|Whilst the filthy rich likes of Man United were jet setting round
the globe this summer, one amateur football team from Bristol were
making their own piece of history, by becoming the first Western sporting
team to tour the Zapatista held territory of Chiapas in South East
Mexico. The Easton Cowboys (motto: "freedom through football")
had been on adventures before to Europe and had organised their own
alternative World Cup last year, but nothing really prepared them
for two weeks of heat, altitude, some extremely bumpy football pitches
and, of course, the enforced local alcohol ban.
The background: it's now been five years since the Zapatistas rose
up against the Mexican authorities, demanding land, liberty and
autonomy for Chiapas. After early successes, the rebels entered
into peace negotiations with the Mexican government. When these
broke down, the Zapatistas took matters into their own hands, collectivising
their land and setting up 32 autonomous communities. Cut off from
the outside world and despite constant harassment from the Mexican
army, Western visitors to these communities have been few these
past five years. All this made the smuggling in of a 25 strong team
of footballers plus supporters past army patrols and migration points
all the more remarkable.
"I think some people were a bit nervous," said co-organiser
of the trip Roger Wilson. "There were some barriers to overcome,
also the fact there's been a low level guerrilla war over the past
five years. But for them and us it was a huge success. There was
this feeling amongst everyone that something strange and unique
The Cowboys played three tournaments in the villages they visited
against teams with such colourful names as 'Neuva Revolution' and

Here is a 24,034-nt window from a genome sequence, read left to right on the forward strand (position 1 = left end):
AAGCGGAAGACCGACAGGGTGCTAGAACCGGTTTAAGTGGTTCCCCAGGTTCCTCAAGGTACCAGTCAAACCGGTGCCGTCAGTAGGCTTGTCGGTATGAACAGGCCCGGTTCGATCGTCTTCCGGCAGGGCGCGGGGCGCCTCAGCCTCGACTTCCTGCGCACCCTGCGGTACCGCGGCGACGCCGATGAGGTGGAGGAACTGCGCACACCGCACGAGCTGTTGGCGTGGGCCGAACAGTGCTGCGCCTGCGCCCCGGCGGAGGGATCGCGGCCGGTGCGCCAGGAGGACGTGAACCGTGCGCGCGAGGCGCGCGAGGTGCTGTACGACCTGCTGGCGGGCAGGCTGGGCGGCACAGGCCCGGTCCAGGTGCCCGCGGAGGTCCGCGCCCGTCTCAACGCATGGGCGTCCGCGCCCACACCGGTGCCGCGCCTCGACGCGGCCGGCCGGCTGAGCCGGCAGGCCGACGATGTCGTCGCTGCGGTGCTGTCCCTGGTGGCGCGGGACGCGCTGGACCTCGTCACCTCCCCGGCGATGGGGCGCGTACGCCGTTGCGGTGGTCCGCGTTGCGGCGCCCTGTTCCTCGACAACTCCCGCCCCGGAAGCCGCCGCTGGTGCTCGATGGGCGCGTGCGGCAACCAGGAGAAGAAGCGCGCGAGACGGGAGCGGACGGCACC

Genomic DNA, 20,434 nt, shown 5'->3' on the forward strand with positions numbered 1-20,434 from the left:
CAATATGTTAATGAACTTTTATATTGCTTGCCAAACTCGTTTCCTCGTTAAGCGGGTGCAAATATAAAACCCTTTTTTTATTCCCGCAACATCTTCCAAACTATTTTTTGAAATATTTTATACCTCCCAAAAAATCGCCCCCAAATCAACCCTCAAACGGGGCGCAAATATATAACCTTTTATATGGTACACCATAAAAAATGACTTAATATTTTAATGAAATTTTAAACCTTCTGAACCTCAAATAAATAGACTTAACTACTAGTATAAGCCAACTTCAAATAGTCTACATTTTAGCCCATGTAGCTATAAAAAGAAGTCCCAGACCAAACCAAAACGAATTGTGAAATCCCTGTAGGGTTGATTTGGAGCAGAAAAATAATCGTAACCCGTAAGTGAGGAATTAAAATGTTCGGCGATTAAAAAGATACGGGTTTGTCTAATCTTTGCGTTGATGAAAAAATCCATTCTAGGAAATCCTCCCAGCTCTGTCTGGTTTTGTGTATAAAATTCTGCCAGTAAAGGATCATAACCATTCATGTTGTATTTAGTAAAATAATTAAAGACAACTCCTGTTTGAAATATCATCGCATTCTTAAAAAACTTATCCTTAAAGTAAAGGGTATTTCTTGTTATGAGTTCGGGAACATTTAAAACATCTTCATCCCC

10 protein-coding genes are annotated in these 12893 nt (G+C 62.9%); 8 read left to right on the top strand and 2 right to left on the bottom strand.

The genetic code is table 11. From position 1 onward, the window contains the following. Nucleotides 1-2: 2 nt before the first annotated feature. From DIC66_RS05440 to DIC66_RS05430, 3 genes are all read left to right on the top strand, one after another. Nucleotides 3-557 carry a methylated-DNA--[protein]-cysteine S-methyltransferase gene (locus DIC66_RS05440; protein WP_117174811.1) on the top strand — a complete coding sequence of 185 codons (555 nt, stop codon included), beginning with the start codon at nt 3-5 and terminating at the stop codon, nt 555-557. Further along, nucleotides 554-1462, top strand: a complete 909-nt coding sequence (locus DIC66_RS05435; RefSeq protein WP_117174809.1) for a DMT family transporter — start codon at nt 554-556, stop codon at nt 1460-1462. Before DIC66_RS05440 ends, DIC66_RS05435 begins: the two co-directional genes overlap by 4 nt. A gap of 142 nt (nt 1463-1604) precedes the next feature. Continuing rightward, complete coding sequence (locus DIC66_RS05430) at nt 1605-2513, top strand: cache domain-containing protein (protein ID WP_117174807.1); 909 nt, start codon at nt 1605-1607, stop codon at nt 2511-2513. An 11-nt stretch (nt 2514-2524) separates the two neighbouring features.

'Los Liones'. "Tactically they weren't as sussed out as us
but they were certainly fit. It was quite hard to keep up sometimes."
There were some bizarre moments. "You had Zapatistas riding
up on horses to play football, cows and horses invading the pitch.
Doing the Mexican wave and them not knowing what it was."
The trip originally started out as a joke. "It was first suggested
by someone saying 'wouldn't it be funny if an English football team
came over to play them'," says Roger Wilson of the Cowboys
organisers. "It think they thought it was a mad idea out in
Mexico, but our contact said that we were up for mad ideas. One
of the human rights observers had been to one of our tournaments,
so they knew about our reputation."
The were many questions and barriers to overcome - the heat, altitude,
not to mention safety issues - this is an area which has seen a
low level guerrilla war over the past five years involving government
backed paramilitary groups
The trip was not without its eye-opening aspects - "Things
like going to fetch water every day, which we all for granted. You
realise it is a really hard life, then you realise that the fact
that they've taken this land and are not being paid something like
15p a day had meant their life has wildly improved from what it